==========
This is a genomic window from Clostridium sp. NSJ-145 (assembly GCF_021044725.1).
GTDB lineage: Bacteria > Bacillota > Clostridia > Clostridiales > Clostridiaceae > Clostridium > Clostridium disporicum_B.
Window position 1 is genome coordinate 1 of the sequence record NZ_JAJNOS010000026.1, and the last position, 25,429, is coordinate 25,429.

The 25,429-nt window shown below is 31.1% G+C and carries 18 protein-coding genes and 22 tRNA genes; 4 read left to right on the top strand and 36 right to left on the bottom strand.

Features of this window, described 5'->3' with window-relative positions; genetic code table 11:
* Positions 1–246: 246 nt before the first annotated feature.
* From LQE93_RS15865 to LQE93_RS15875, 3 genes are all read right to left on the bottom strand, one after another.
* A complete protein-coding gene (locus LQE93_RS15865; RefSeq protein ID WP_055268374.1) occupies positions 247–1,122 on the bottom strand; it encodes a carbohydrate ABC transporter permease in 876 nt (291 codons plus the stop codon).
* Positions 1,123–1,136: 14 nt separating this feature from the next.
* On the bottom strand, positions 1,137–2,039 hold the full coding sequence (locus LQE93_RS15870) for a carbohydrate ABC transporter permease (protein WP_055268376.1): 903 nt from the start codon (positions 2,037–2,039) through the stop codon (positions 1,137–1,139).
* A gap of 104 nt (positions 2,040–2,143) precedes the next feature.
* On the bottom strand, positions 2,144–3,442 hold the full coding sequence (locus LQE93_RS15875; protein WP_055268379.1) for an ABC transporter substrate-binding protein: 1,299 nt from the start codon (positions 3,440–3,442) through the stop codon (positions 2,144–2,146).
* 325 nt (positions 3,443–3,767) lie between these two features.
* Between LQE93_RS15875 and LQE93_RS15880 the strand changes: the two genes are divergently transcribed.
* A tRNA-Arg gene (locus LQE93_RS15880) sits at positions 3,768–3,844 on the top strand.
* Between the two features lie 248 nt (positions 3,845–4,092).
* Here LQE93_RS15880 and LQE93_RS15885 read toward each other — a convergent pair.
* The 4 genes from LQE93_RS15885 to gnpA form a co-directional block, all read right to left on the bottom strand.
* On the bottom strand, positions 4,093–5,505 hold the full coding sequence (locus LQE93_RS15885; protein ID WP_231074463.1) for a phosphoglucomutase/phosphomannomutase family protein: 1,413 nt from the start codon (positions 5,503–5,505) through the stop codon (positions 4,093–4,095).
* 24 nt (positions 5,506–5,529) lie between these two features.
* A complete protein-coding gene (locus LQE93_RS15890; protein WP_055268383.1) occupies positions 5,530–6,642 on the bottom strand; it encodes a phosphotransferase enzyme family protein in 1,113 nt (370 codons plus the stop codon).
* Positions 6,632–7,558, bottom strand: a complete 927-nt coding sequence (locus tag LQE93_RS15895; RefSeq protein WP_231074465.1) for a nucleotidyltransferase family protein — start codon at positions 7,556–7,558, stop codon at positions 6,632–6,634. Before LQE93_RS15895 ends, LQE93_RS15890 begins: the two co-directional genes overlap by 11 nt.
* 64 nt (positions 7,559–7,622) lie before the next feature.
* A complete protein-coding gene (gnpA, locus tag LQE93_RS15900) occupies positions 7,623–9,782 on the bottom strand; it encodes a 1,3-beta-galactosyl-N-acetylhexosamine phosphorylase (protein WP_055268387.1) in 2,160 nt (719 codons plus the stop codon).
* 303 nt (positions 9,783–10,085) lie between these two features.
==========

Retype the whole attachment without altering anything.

This is a genomic window from Clostridium sp. NSJ-145 (assembly GCF_021044725.1).
GTDB lineage: Bacteria > Bacillota > Clostridia > Clostridiales > Clostridiaceae > Clostridium > Clostridium disporicum_B.
Window position 1 is genome coordinate 1 of the sequence record NZ_JAJNOS010000026.1, and the last position, 25,429, is coordinate 25,429.

The 25,429-nt window shown below is 31.1% G+C and carries 18 protein-coding genes and 22 tRNA genes; 4 read left to right on the top strand and 36 right to left on the bottom strand.

Features of this window, described 5'->3' with window-relative positions; genetic code table 11:
* Positions 1–246: 246 nt before the first annotated feature.
* From LQE93_RS15865 to LQE93_RS15875, 3 genes are all read right to left on the bottom strand, one after another.
* A complete protein-coding gene (locus LQE93_RS15865; RefSeq protein ID WP_055268374.1) occupies positions 247–1,122 on the bottom strand; it encodes a carbohydrate ABC transporter permease in 876 nt (291 codons plus the stop codon).
* Positions 1,123–1,136: 14 nt separating this feature from the next.
* On the bottom strand, positions 1,137–2,039 hold the full coding sequence (locus LQE93_RS15870) for a carbohydrate ABC transporter permease (protein WP_055268376.1): 903 nt from the start codon (positions 2,037–2,039) through the stop codon (positions 1,137–1,139).
* A gap of 104 nt (positions 2,040–2,143) precedes the next feature.
* On the bottom strand, positions 2,144–3,442 hold the full coding sequence (locus LQE93_RS15875; protein WP_055268379.1) for an ABC transporter substrate-binding protein: 1,299 nt from the start codon (positions 3,440–3,442) through the stop codon (positions 2,144–2,146).
* 325 nt (positions 3,443–3,767) lie between these two features.
* Between LQE93_RS15875 and LQE93_RS15880 the strand changes: the two genes are divergently transcribed.
* A tRNA-Arg gene (locus LQE93_RS15880) sits at positions 3,768–3,844 on the top strand.
* Between the two features lie 248 nt (positions 3,845–4,092).
* Here LQE93_RS15880 and LQE93_RS15885 read toward each other — a convergent pair.
* The 4 genes from LQE93_RS15885 to gnpA form a co-directional block, all read right to left on the bottom strand.
* On the bottom strand, positions 4,093–5,505 hold the full coding sequence (locus LQE93_RS15885; protein ID WP_231074463.1) for a phosphoglucomutase/phosphomannomutase family protein: 1,413 nt from the start codon (positions 5,503–5,505) through the stop codon (positions 4,093–4,095).
* 24 nt (positions 5,506–5,529) lie between these two features.
* A complete protein-coding gene (locus LQE93_RS15890; protein WP_055268383.1) occupies positions 5,530–6,642 on the bottom strand; it encodes a phosphotransferase enzyme family protein in 1,113 nt (370 codons plus the stop codon).
* Positions 6,632–7,558, bottom strand: a complete 927-nt coding sequence (locus tag LQE93_RS15895; RefSeq protein WP_231074465.1) for a nucleotidyltransferase family protein — start codon at positions 7,556–7,558, stop codon at positions 6,632–6,634. Before LQE93_RS15895 ends, LQE93_RS15890 begins: the two co-directional genes overlap by 11 nt.
* 64 nt (positions 7,559–7,622) lie before the next feature.
* A complete protein-coding gene (gnpA, locus tag LQE93_RS15900) occupies positions 7,623–9,782 on the bottom strand; it encodes a 1,3-beta-galactosyl-N-acetylhexosamine phosphorylase (protein WP_055268387.1) in 2,160 nt (719 codons plus the stop codon).
* 303 nt (positions 9,783–10,085) lie between these two features.